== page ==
The fate of an alleged people trafficking kingpin who insists he is a victim of mistaken identity hung in the balance Friday, with a verdict expected in a trial against him in Italy.
Eritrean national Medhanie Yehdego Mered is accused of being "the General" of one of the world's largest migrant trafficking networks, with branches in Eritrea, Ethiopia, Libya, Sudan and the United Arab Emirates, as well as Europe.
But the man on trial in Sicily, who was arrested in Sudan in 2016 and extradited to Italy, insists he is carpenter Medhanie Tesfamariam Berhe.
Despite differences in appearance between the two men, and DNA evidence supporting Berhe's case, Italian prosecutors have stuck to their guns throughout and have called for a 14-year jail sentence.
It is not the life sentence one might expect for an alleged people smuggling mastermind with blood on his hands, and is proof the prosecutors know they have the wrong man, the defendant's lawyer says.
"They should just have said 'we made a mistake'," lawyer Michele Calantropo told AFP on Thursday.
His client, wearing jeans and a green top, spoke quietly with his interpreter as the hearing began inside a massive bunker in Palermo, built in the 1980s for the maxi-trial against the mafia.
The verdict is expected later Friday.
'Cynical and unscrupulous'
Italy, Sudan and Britain at the time hailed the defendant's capture as the stellar result of a joint operation which had dealt a significant blow to the people smuggling business.
Mered ended up on an international wanted list after being identified as the man who organised the packing of migrants onto a boat that sank off Italy in October 2013, killing at least 360 people in one of the worst such disasters in the Mediterranean.
The "cynical and unscrupulous" Mered had been "continuously and constantly reaping vast profits while showing a contempt for human life," according to a joint statement by Sudan, Italy and Britain announcing his arrest on May 24, 2016.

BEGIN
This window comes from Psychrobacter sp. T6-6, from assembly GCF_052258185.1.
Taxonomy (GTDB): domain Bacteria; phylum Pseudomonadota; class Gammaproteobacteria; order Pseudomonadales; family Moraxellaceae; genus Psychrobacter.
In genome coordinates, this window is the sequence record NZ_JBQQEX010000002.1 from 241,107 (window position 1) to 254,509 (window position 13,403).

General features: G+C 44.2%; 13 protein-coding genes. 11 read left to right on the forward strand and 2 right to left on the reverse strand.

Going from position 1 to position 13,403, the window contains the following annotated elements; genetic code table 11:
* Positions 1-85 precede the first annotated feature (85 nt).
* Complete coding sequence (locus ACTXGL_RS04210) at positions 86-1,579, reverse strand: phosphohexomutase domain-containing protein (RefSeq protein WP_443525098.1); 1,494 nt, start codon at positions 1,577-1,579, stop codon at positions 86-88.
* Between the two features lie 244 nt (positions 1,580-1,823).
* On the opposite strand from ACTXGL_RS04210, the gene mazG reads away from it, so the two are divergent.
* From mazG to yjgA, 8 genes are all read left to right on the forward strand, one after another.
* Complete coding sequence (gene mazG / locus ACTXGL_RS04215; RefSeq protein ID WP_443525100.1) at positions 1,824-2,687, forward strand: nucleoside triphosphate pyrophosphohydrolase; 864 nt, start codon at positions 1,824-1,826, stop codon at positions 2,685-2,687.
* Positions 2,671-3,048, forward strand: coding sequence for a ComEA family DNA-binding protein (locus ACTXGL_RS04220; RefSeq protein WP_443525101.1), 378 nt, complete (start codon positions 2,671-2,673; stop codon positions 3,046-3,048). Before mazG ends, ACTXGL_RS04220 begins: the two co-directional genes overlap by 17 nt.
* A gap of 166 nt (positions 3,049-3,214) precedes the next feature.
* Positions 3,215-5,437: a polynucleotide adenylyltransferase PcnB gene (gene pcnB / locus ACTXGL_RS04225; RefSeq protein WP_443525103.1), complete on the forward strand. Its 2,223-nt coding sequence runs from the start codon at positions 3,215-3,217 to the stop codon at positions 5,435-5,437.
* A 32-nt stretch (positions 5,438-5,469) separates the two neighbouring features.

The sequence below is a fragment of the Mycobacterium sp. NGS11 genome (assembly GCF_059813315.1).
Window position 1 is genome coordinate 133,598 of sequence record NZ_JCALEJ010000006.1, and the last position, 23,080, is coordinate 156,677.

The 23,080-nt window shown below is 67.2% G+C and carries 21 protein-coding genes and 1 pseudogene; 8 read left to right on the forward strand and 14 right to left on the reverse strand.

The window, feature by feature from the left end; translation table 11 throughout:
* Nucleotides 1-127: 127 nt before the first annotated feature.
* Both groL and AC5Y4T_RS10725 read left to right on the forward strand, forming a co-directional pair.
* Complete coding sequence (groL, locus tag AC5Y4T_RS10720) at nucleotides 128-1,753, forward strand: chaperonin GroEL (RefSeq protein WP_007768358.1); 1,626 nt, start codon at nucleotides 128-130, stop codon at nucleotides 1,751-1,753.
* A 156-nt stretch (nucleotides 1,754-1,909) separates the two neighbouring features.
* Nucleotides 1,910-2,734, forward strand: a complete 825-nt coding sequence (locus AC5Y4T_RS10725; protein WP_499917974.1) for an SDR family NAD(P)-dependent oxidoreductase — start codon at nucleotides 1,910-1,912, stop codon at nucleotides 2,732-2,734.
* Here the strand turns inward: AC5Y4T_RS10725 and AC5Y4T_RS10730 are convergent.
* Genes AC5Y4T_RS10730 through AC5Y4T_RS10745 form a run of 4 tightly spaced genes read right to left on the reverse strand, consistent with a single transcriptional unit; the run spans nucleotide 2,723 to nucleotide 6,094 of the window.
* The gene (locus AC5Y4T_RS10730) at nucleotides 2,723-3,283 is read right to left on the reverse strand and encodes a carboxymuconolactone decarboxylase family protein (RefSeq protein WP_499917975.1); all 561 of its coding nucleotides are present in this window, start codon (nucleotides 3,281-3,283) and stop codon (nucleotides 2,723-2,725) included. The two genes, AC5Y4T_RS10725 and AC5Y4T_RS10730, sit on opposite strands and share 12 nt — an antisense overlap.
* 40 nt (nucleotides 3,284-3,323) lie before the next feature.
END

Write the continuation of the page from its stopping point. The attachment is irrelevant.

But the images broadcast by Italian police of a thin young man with frizzy hair, looking frail as he walked off the plane in handcuffs, sparked confusion and disbelief within the Eritrean diaspora around the world.
Those who had had dealings with Mered said it was not him. Berhe's family recognised him instantly.
According to American, Italian and Swedish investigative journalists, Mered spent part of 2016 in prison in Dubai for using a false passport and now lives in Uganda.
DNA evidence also suggested the wrong man was behind bars: tests on Behre's mother showed the defendant was her son.
Further tests, on Mered's three-year-old son, who lives in Sweden, showed the defendant was not his father.
A New Yorker investigative reporter was told by "the General" himself in 2017 that the Italians had the wrong man.
Calantropo insists that the man behind bars has only one thing in common with the trafficker: his first name, Medhanie.
"They have nothing on him, he did nothing," Calantropo said.
"If he is convicted, I'll do everything possible to defend the truth. Not just at the appeal court and supreme court, but at the European Court of Human Rights as well," he added.
"This is one of the biggest injustices on the face of the earth."
Medhanie was the name flagged by Britain's National Crime Agency (NCA) in 2016 when it heard someone going by that name calling the tapped phone of a suspected smuggler in Libya.
The man who made the calls was tracked down and arrested in Khartoum.
'Admit their mistakes'
But while prosecutors say the calls were made to organise migrant trips, Calantropo says his client was just looking out for loved ones heading to Europe.
Prosecutors said two Eritrean translators had testified to police that the arrested man's voice matched a 2014 recording of "the General" captured by wiretap, though standard voice recognition software failed to produce a result.
They also provided evidence he had contacted Mered's wife on Facebook.
Berhe said he saw her photo, thought she was pretty and tried to chat her up, but she brushed him off.
Members of Sudan's secret service who arrested him testified at the trial that he had insisted his name was different.
They told the court they had not informed their superiors because the name he gave had similarities to the one they had.
"I went to see him this morning, he cried without stopping for one hour and a half," Calantropo said.
"You can only imagine the stress he has been under for the past three years.
"They got it wrong, they should now admit their mistakes," he added.